Adrienne West focused on her breathing. In. Out. She could get through this. It was just a lunch. Lunch in downtown Phoenix near where her husband had been killed. One hundred eighty-four days, thirteen hours, and fourteen minutes ago. Well, crap. She mentally slapped herself. The constant counting was not helping.
She closed her eyes, blocking out the chatter of the other occupants on the light rail. The public transportation swayed as it glided down the tracks. A truck engine grumbled as the driver pressed the gas pedal, momentarily drowning out the electric motors’ whine. In. Out. She could do this.
Grief pole-axed her. She struggled to drag in oxygen. It shouldn’t hurt this much, not after One hundred eighty-four days, thirteen hours, and sixteen minutes. Her parents said so without looking her in the eye. Her friends nagged at her to leave the house still holding boxes of a life that had ended, the cartons of photos of her late husband embracing her and the basket of diapers still emitting the faint whiff of talcum powder.
Talcum powder. She crammed the heel of her hand into her mouth and doubled over. Every nerve in her body seemed to have exploded through her skin. Just stop breathing. Just stop and it would end.
She could join her husband and baby boy.
It should be so easy. Yet, her lungs continued to draw in air. Her heart continued to beat despite being shattered. Hot tears prickled her eyes but didn’t spill over.
Laughter swirled around her.
Opening her eyes, she wiped her nose on the sleeve of her hoodie. Life wasn’t fair. And she was stuck here. Drying her sweaty palms on her black slacks, she stared out the window catching a glimpse of the hospital where her son had been born, at the park where she and her husband had lunched, and the building where he worked designing electronics for exclusive clients. Each place a scab she picked at, revealing the bloody wound underneath.
The train car glided into the station near the Burton Barr Library.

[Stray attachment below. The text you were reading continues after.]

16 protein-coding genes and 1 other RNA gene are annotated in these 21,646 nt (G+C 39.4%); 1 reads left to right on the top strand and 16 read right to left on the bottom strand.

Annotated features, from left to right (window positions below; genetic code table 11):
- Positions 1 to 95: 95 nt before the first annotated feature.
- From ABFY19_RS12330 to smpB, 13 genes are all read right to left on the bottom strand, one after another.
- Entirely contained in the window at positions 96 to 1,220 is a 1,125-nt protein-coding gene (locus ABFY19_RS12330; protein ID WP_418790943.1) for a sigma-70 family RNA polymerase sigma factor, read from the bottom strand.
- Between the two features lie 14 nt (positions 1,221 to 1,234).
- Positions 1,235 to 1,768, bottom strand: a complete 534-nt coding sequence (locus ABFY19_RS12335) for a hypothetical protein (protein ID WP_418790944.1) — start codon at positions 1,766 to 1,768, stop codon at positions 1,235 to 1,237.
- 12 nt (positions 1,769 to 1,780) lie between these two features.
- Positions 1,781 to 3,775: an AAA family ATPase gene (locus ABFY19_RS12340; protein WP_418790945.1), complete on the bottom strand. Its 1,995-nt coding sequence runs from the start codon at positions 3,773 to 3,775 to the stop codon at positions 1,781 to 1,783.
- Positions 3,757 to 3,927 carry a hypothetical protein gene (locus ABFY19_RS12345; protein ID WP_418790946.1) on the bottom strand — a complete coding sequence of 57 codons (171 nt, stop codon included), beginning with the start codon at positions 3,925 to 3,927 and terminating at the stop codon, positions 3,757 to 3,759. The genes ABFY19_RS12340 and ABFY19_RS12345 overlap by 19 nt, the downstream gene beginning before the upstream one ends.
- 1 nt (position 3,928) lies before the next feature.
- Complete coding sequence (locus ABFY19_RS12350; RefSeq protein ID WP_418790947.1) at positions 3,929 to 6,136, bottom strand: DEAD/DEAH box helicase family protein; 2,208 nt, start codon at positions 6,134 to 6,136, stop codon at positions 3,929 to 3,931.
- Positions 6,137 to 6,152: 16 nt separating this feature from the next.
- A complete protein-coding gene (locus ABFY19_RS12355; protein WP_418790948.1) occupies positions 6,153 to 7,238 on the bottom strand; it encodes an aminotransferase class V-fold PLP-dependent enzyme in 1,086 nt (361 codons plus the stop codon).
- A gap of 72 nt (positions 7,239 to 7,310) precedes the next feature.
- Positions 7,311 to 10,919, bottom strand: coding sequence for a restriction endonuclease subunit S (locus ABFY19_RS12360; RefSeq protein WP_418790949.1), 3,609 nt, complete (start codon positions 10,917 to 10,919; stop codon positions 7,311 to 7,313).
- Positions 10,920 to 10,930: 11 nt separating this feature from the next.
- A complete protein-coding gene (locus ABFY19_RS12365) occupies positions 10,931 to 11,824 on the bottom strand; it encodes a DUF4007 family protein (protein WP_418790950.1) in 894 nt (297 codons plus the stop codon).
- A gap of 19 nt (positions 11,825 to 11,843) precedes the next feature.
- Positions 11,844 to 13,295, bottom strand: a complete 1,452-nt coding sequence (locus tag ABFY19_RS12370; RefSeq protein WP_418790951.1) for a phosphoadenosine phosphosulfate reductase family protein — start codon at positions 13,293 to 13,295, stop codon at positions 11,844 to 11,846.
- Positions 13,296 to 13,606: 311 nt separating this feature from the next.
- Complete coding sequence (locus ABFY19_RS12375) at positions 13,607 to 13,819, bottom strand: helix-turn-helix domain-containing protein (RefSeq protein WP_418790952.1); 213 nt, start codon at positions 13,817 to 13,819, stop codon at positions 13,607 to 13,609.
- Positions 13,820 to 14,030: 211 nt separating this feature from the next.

Her heart drummed in her ears. Leave. Now. Escape back to suburbia. To the safe memories. Phantom echoes of his presence in their room. Cold spots that still smelled of his cologne.
A female voice chimed that the doors were closing.
She stood up and faced the loft apartments where they’d lived as newlyweds, where they’d made love for the first time, where they’d conceived their son. Her feet wouldn’t budge. Not an inch closer to the memories.
The door closed. The rail car glided forward.
She collapsed on the hard plastic seat and wrapped her arms around her stomach to hold herself together. She had to do it. It was just lunch. Thirty to forty minutes tops. Then she could call Lyft and take the freeway back to her suburban ranch, take off her bra and change back into her husband’s old sweatsuit. They’d promised to leave her alone for six months. Six months of not having to go out in a world where her husband and son didn’t exist anymore.
In. Out. In. The phone in her pocket vibrated. She tensed. Was her security alarm going off again? Would the screen only reveal static? Would she come home to find her underwear drawer empty and her cosmetics on the floor? Would she finally catch sight of her dead husband reaching out from beyond the grave? Would she finally have proof of the haunting to her parents, friends and neighbor? Only one way to find out.
She unfolded her arms and jerked her phone out of her pocket. ‘Jenna’ flashed across the screen along with a small bubble of her face. Smiling. Happy. Adrienne inhaled a shaky breath. People were allowed to be happy. Her friends were allowed to be happy.
The ignore icon popped up—a big red button against the black background of her iPhone. So tempting, so very tempting. But Jenna knew where Adrienne lived and had a key. Her finger hovered over the ignore button. What was the point? Either they had a conversation on the train or in ten minutes when Adrienne arrived at the restaurant.
She accepted the call. “Hello.”